SENIOR citizens can be broadly categorised in two groups. The first group seems to get so caught up in missing the past that they cling on to it tightly, leaving them little time to embrace the present. By dwelling excessively on the past and in a world of their own, they have let yesterday use up too much of today. They continually dwell on their glorious past and the younger generation get put off by their never-ending self-praise.
These are the ones who always wonder what’s happening.
The second category belongs to the able-bodied seniors who are mainly focused on the future. Everything in their lives is centred on how they are going to lead the rest of their lives. To ensure financial independence and to cater for their future medical bills and healthcare, they continue to work – some work very hard indeed – also to keep enough for a rainy day.
Nothing wrong with this approach but the problem is that they are so incensed in doing what they have been doing all their lives that they fear “boredom” creeping in and feeling hopeless and insecure should they slow down or quit. The words “retirement” and “relaxation” are not in their vocabulary.
The focus of my article is on this group. (Of course there is also a third group who have traits of both groups.)
Even those who have piled up enough wealth for the rest of their lives continue to do so until it is too late. They will work until poor health sets in, by which time it is too late to enjoy a quality life for the remaining years of their life.
Take the case of my 65-year-old tosai lady. She wakes up at five every morning and prepares for the day. She closes shop at four in the afternoon by which time she has to prepare for the next day. By the time she finishes the household chores and taking care of the needs of the family, it’s already midnight and she is dead tired. When I advised her to slow down, she said she was planning to do just that (she has been telling me this for the past few years); but she admitted that since the money is good, she is reluctant to give up the business.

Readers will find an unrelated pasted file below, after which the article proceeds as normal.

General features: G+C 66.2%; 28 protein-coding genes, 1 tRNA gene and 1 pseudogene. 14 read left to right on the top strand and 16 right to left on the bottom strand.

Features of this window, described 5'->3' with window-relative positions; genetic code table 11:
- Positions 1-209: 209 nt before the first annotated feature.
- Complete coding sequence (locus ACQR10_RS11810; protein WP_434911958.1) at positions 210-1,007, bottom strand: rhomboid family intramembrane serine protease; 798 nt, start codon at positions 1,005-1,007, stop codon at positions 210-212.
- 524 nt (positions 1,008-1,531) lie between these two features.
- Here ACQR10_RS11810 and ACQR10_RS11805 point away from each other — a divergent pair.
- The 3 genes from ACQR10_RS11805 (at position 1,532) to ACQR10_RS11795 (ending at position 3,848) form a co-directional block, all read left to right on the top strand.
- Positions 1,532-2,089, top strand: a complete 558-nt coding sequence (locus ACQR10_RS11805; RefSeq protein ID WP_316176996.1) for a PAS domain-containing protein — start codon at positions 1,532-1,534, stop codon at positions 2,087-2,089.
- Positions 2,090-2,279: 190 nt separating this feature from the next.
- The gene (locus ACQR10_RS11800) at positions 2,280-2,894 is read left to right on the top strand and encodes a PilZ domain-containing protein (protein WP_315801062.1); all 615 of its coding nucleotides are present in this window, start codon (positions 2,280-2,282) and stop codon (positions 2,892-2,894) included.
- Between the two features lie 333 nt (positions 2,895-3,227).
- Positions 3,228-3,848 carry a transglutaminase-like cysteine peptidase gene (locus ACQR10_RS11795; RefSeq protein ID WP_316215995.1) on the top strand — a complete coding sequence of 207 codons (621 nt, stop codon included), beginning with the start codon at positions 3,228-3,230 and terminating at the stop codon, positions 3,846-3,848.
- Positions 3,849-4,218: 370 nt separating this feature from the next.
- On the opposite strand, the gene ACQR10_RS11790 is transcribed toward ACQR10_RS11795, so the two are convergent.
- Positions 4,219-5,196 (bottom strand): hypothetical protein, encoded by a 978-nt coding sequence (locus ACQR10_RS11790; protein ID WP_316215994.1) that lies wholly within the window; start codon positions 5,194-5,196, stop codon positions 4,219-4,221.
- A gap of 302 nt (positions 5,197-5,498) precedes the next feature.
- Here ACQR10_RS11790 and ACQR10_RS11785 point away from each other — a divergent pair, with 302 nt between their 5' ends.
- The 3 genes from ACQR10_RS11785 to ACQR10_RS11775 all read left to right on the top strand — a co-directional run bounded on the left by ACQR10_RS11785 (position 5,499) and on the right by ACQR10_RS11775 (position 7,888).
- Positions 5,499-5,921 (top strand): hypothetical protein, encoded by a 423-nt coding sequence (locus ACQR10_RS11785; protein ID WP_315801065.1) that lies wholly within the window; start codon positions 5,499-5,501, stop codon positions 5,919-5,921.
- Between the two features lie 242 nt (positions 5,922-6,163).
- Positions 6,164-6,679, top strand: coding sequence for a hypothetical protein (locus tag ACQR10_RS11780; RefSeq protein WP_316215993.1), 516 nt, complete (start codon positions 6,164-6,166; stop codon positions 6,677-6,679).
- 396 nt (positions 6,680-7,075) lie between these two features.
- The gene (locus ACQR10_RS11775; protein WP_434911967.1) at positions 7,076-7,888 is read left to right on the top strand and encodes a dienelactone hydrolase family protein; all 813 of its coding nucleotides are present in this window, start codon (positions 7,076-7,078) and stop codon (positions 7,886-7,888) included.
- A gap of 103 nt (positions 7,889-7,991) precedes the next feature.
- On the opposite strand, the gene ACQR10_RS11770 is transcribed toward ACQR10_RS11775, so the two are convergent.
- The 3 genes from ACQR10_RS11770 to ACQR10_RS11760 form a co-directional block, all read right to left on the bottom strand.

Is it greed that keeps her going and missing out on doing pleasurable things? You be the judge.
Some sundry senior shop owners, despite their age, operate from 7am to 9pm every day of the week throughout the year. Since business is good, they continue working due to the nagging fear that they will have nothing to do if they were to give up their business.
My tosai lady fails to realise that the money she currently is earning is actually meant for somebody else. If she does analyse how much money she really needs for the rest of her life, she would think otherwise.
There are many senior citizens like her. They forget that the hard-earned money that has been accumulated over the years in the bank is not theirs if they don’t spend it.
So in the process of thinking of the future, “we forget that this, right here and now, was once the days we longed for and will soon be the ones we miss” (quote from author John A. Ashley). We may miss out on several fronts such as failing to experience the beauty of the present moment and getting the opportunity to smell the proverbial roses and spending quality time with our grandchildren.
This group doesn’t realise that happiness resides in the here and now and that life is a journey and not a destination.
So, senior citizens, let’s make every day count and not just focus on the future. The present is here for us to savour and enjoy.
We will never be as “young” and “strong” as we are today compared to what we will be tomorrow. Some would say “Why think of tomorrow when we have today?” Yes, not only is life short (and an awesome gift) but it is also fragile and uncertain (accidents can happen any time on the road or at home) and we may not live to see tomorrow.
So let’s seize the day. Let’s make things happen (not wonder or watch what’s happening), put more excitement and zest in our life, travel more often, make someone happy, make them laugh and smile, help a friend, just to name of few pleasurable activities we should be doing.
Let’s not get too consumed by the future that we give very low priority to enjoying what we have today; future cares might have future cures; can we not just mind the things that are happening today?
Parents would want their kids to grow up quickly so that they will be easier to manage; on the other hand grandparents like me enjoy the company of our adorable and innocent grandchildren that we want time to “freeze” to enjoy the everlasting company (and hugs and kisses) of our loveable grandchildren.
For most of us senior citizens, every single day should be considered a “bonus”; every new day should be the best day of the rest of our lives.
Photo shows the writer with his two grandchildren. He is no longer chasing the money but whiles away his time doing pleasurable activities such as writing, exercising, travelling and spending quality time with his grandchildren.